Individuals who are breastfed as babies exclusively from birth for a sustained period have a lower risk of developing eczema in their teenage years, according to a new international study.
Carried out by researchers from King’s College London, Harvard University, University of Bristol and McGill University, together the team looked at 13,557 teenagers in Belarus who were enrolled in the PROmotion of Breastfeeding Intervention Trial (PROBIT) in a follow-up study.
The PROBIT study originally recruited a total of 17,046 mothers and their newborn babies between June 1996 and December 1997.
Half of the maternity hospitals and pediatric clinics involved in the study provided additional breastfeeding support to the mothers modeled on the recommendations of the WHO and United Nations Children’s Fund’s BFHI. The other half of the hospitals and clinics continued their usual breastfeeding practices.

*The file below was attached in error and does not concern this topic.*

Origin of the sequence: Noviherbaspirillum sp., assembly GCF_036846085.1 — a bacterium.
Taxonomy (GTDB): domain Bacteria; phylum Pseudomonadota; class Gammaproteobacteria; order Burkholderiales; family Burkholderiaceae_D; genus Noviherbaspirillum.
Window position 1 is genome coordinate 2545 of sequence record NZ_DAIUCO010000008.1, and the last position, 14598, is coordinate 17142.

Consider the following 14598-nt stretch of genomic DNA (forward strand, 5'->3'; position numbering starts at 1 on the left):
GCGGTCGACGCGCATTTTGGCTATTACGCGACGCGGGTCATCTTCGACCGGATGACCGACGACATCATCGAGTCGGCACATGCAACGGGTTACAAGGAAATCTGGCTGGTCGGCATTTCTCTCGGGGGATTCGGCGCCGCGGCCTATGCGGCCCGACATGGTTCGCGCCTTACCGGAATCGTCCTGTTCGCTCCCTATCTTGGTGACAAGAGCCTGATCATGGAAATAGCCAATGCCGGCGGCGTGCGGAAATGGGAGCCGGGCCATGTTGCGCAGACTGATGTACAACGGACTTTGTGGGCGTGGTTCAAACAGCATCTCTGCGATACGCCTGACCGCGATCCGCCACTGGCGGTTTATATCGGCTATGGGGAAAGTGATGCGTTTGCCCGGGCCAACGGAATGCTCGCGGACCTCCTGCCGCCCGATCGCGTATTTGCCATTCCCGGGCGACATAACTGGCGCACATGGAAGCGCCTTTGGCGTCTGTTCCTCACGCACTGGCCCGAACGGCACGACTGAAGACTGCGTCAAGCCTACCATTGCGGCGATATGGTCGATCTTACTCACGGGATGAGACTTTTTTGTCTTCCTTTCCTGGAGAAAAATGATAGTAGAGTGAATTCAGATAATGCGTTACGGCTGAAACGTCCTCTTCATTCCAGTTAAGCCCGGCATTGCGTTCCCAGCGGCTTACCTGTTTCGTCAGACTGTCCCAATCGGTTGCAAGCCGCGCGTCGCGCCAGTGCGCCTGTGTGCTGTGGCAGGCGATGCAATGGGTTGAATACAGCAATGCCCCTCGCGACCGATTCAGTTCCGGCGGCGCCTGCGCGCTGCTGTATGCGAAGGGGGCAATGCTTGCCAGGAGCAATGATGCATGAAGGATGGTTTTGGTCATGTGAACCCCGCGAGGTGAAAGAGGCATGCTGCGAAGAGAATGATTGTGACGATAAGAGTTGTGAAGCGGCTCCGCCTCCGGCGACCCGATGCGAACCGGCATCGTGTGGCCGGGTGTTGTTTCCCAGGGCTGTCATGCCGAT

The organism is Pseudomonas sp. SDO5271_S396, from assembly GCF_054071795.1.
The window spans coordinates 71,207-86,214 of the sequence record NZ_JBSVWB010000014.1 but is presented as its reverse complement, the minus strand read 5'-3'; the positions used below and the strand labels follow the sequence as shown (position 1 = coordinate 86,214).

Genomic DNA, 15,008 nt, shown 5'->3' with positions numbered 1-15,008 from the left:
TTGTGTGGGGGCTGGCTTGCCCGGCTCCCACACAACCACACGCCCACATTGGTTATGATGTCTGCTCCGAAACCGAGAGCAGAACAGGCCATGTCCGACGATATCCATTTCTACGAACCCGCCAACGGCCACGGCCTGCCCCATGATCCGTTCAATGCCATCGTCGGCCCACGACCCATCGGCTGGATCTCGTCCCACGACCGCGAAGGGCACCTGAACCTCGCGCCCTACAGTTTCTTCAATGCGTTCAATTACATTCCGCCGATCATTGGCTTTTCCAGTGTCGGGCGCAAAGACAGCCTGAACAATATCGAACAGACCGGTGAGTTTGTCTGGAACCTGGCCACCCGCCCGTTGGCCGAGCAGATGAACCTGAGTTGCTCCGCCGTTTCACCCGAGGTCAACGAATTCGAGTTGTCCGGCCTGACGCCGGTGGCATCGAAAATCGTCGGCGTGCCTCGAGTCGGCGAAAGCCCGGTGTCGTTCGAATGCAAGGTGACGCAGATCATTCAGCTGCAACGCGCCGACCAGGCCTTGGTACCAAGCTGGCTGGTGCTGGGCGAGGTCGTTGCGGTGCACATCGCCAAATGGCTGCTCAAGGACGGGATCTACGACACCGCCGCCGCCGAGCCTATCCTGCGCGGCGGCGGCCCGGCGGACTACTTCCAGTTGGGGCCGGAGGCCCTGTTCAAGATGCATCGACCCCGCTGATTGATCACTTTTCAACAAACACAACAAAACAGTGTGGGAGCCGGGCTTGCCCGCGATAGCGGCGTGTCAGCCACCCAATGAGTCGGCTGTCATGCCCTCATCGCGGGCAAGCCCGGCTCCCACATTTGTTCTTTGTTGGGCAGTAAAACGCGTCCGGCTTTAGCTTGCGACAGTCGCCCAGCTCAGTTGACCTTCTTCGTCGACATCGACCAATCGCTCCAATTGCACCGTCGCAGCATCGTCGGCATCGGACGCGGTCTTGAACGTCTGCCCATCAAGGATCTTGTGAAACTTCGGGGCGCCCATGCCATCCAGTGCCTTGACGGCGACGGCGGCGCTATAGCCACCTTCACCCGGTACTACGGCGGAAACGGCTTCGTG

The team found that babies of the mothers who had received support to breastfeed exclusively for a sustained period from birth showed a 54 percent lower risk of eczema at the age of 16.
The study also looked at a possible link between breastfeeding and the risk of asthma, however found virtually no difference in risk between the two groups, with 1.5 percent of the breastfeeding intervention group reporting asthma symptoms, compared with 1.7 percent of those in the control group.
Commenting on the findings, the paper’s lead author, Dr. Carsten Flohr said, “The WHO recommends between four and six months of exclusive breastfeeding to aid prevention of allergy and associated illnesses. Our findings add further weight to the importance of campaigns like the Baby-Friendly Hospital Initiative (BFHI), which is tackling low rates of breastfeeding globally.”
Eczema causes the skin to become itchy, dry, cracked, sore and red and affects around one in five children and one in 10 adults in the developed world.
The results can be found published online in the journal JAMA Pediatrics. JB
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